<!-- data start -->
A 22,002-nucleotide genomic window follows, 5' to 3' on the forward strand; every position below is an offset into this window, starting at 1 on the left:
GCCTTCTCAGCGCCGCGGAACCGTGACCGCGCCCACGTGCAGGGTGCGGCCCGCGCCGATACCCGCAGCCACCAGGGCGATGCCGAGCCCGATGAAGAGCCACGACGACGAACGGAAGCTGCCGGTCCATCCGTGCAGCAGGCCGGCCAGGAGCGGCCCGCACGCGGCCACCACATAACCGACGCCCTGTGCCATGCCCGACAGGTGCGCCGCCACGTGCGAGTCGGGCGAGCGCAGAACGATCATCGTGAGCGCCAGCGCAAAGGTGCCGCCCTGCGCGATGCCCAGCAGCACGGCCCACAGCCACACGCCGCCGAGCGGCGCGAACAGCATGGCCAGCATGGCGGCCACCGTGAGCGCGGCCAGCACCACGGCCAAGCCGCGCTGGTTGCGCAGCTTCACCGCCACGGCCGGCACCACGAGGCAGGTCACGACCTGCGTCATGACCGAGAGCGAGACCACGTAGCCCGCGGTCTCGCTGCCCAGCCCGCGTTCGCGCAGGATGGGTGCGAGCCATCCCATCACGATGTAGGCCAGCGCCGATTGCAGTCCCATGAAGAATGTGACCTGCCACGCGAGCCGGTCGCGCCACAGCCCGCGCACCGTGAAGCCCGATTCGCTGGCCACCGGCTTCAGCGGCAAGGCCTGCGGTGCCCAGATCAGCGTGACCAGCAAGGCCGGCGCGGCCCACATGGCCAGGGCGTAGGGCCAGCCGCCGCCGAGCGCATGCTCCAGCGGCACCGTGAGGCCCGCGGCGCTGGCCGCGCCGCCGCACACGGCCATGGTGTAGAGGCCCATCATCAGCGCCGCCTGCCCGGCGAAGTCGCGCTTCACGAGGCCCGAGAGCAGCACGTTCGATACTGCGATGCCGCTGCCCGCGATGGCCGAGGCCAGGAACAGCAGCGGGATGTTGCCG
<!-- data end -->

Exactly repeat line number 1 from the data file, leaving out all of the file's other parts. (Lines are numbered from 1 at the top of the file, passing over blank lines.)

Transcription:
A 22,002-nucleotide genomic window follows, 5' to 3' on the forward strand; every position below is an offset into this window, starting at 1 on the left: